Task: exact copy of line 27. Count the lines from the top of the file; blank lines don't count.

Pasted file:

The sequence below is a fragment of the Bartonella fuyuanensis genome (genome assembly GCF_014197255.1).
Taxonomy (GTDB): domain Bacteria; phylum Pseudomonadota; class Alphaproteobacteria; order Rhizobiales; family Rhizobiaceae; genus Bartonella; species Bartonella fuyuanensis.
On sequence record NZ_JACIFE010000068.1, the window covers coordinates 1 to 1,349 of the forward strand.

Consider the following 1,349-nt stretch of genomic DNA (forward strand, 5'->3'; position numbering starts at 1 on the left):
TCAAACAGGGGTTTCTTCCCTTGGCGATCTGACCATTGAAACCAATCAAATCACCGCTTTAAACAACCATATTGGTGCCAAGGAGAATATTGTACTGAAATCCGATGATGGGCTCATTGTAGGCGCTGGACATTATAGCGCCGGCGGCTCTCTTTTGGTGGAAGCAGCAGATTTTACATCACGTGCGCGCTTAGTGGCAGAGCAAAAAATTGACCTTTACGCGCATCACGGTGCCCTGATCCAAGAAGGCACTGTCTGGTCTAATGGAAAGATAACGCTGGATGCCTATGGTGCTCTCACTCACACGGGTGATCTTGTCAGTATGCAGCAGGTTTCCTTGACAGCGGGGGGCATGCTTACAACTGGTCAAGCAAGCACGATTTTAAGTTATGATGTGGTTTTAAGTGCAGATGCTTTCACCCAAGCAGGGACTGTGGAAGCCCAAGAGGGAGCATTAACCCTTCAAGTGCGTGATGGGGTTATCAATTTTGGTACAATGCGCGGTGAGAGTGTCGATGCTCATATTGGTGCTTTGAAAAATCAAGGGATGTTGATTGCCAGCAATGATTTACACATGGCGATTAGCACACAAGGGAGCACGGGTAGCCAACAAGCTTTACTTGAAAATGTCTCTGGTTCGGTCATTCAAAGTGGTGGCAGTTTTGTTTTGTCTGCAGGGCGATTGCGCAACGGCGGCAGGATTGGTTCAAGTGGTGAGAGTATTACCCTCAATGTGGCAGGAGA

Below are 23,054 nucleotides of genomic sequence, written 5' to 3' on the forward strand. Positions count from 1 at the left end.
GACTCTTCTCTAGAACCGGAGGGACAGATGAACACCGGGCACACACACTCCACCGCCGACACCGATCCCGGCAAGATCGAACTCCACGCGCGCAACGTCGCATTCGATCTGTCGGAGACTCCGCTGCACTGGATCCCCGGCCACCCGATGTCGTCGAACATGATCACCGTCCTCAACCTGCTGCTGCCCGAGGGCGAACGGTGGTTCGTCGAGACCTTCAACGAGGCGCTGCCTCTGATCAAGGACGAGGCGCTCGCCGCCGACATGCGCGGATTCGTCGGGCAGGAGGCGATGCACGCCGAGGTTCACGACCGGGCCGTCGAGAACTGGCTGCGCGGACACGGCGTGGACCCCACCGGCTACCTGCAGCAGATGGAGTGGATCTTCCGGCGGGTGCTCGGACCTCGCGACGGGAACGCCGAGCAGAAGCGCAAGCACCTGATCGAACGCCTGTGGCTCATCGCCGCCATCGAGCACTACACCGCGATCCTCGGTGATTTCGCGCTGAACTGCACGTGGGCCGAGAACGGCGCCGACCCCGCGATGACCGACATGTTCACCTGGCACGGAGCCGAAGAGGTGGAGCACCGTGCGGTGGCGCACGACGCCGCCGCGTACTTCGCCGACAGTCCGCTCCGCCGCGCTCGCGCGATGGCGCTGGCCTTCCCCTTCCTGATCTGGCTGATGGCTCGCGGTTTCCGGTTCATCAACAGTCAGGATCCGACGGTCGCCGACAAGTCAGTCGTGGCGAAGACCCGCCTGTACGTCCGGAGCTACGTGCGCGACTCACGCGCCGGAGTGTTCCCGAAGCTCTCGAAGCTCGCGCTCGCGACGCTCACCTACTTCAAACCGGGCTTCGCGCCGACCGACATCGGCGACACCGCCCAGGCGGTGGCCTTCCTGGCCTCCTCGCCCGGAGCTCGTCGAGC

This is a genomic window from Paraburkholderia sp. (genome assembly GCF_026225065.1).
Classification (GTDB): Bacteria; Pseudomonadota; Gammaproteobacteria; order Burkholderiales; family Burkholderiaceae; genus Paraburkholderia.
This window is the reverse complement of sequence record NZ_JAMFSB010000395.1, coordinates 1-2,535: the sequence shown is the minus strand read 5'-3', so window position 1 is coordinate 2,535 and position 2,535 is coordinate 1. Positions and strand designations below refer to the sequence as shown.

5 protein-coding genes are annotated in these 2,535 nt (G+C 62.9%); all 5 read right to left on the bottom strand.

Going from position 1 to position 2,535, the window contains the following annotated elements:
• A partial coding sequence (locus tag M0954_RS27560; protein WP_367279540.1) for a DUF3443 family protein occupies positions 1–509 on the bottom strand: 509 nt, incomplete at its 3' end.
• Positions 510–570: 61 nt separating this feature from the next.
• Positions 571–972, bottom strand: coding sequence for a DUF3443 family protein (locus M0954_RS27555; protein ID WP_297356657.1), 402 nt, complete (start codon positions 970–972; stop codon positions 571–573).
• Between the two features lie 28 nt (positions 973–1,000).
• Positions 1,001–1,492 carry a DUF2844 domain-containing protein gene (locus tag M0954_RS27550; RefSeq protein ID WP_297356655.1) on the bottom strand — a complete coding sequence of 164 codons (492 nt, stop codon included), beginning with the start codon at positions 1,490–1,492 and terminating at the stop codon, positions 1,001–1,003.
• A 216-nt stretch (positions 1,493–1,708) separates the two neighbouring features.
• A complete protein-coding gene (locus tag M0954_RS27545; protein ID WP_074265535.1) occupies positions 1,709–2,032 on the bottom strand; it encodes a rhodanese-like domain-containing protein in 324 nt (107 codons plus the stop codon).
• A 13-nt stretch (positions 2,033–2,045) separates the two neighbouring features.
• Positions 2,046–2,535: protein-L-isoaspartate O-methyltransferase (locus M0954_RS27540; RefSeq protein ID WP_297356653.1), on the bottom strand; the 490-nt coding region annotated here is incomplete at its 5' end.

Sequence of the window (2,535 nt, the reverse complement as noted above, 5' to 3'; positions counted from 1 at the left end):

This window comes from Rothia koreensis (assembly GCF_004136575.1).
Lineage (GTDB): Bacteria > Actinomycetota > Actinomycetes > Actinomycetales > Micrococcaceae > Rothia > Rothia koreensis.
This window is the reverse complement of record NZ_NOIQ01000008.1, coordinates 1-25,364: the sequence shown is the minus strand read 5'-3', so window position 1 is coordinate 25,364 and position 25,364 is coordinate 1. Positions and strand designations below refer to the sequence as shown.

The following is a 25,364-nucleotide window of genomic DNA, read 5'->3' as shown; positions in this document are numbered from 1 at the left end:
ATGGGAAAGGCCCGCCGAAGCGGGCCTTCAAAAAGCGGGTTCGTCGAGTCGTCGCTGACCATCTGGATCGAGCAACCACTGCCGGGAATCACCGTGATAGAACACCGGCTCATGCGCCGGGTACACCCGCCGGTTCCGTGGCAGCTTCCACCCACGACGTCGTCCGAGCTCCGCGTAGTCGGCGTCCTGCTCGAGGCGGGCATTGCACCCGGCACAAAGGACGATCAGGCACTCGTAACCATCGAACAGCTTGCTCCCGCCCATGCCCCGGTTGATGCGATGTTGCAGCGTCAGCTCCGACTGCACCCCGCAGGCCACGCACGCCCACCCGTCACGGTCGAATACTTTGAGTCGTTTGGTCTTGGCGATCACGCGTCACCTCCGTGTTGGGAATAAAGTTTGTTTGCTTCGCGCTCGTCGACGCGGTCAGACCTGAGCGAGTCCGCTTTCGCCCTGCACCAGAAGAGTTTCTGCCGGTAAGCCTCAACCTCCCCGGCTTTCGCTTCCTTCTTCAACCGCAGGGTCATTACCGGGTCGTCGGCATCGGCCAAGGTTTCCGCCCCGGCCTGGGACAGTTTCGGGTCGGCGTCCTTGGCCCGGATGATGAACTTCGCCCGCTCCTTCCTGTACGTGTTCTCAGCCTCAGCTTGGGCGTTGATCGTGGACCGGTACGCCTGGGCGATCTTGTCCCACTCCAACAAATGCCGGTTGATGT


ATGGGAAAGGCCCGCCGAAGCGGGCCTTCAAAAAGCGGGTTCGTCGAGTCGTCGCTGACCATCTGGATCGAGCAACCACTGCCGGGAATCACCGTGATAGAACACCGGCTCATGCGCCGGGTACACCCGCCGGTTCCGTGGCAGCTTCCACCCACGACGTCGTCCGAGCTCCGCGTAGTCGGCGTCCTGCTCGAGGCGGGCATTGCACCCGGCACAAAGGACGATCAGGCACTCGTAACCATCGAACAGCTTGCTCCCGCCCATGCCCCGGTTGATGCGATGTTGCAGCGTCAGCTCCGACTGCACCCCGCAGGCCACGCACGCCCACCCGTCACGGTCGAATACTTTGAGTCGTTTGGTCTTGGCGATCACGCGTCACCTCCGTGTTGGGAATAAAGTTTGTTTGCTTCGCGCTCGTCGACGCGGTCAGACCTGAGCGAGTCCGCTTTCGCCCTGCACCAGAAGAGTTTCTGCCGGTAAGCCTCAACCTCCCCGGCTTTCGCTTCCTTCTTCAACCGCAGGGTCATTACCGGGTCGTCGGCATCGGCCAAGGTTTCCGCCCCGGCCTGGGACAGTTTCGGGTCGGCGTCCTTGGCCCGGATGATGAACTTCGCCCGCTCCTTCCTGTACGTGTTCTCAGCCTCAGCTTGGGCGTTGATCGTGGACCGGTACGCCTGGGCGATCTTGTCCCACTCCAACAAATGCCGGTTGATGT